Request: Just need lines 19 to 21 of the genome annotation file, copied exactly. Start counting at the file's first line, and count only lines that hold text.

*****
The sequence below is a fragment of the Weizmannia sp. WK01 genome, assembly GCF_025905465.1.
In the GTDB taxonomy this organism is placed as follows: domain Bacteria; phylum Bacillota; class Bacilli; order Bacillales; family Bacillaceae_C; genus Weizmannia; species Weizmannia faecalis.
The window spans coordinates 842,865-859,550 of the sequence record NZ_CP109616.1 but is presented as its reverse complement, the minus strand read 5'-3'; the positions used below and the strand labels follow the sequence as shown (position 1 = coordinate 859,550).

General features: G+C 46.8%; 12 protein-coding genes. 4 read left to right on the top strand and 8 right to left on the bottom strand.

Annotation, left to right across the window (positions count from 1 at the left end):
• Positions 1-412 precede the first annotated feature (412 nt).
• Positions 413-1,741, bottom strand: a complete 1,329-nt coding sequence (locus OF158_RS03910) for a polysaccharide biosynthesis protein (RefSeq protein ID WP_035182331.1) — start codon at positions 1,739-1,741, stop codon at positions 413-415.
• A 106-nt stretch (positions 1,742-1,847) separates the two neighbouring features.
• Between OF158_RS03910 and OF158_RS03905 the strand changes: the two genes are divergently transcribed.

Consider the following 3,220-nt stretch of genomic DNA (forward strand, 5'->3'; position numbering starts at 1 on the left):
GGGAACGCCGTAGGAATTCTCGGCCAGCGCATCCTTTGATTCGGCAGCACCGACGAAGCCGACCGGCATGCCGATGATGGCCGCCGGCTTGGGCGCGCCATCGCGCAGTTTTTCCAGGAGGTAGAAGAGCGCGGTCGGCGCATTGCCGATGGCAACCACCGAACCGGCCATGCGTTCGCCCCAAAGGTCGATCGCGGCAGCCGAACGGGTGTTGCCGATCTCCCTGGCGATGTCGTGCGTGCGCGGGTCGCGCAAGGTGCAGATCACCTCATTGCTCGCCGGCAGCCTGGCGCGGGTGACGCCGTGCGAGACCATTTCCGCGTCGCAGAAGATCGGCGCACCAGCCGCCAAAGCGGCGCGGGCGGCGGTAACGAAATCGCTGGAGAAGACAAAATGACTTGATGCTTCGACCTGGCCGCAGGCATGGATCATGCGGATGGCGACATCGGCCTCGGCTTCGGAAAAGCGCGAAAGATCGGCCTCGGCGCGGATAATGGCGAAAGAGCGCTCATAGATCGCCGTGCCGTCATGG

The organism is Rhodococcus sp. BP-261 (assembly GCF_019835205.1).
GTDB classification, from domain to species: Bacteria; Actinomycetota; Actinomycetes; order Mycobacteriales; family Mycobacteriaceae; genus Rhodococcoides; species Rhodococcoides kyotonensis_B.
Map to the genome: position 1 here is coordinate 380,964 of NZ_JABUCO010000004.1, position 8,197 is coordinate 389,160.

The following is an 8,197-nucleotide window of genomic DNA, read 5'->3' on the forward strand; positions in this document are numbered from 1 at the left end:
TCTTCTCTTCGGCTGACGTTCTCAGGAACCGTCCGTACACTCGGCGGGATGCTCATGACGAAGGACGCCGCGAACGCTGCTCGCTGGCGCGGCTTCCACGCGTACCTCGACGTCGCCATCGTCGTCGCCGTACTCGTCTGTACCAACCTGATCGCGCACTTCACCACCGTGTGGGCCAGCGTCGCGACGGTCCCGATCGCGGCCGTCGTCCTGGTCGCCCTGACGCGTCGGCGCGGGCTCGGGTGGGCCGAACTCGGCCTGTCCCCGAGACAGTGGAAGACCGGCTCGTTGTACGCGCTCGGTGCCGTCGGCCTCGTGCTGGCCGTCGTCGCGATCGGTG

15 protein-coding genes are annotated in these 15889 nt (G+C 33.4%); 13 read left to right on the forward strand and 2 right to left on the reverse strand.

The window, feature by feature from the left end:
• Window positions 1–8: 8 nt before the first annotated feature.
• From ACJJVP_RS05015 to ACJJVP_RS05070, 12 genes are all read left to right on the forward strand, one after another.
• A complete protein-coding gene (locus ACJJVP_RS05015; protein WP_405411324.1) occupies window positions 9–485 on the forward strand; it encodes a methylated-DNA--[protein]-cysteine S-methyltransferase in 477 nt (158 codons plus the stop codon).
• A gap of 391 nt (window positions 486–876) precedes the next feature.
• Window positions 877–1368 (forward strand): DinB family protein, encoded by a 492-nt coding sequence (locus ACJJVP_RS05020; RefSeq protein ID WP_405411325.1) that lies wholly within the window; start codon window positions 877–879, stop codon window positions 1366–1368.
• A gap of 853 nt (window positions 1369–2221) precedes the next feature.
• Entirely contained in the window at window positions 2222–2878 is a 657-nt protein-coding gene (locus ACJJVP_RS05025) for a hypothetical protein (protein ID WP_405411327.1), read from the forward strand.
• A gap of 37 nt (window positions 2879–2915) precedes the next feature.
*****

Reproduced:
• Window positions 1–8: 8 nt before the first annotated feature.
• From ACJJVP_RS05015 to ACJJVP_RS05070, 12 genes are all read left to right on the forward strand, one after another.
• A complete protein-coding gene (locus ACJJVP_RS05015; protein WP_405411324.1) occupies window positions 9–485 on the forward strand; it encodes a methylated-DNA--[protein]-cysteine S-methyltransferase in 477 nt (158 codons plus the stop codon).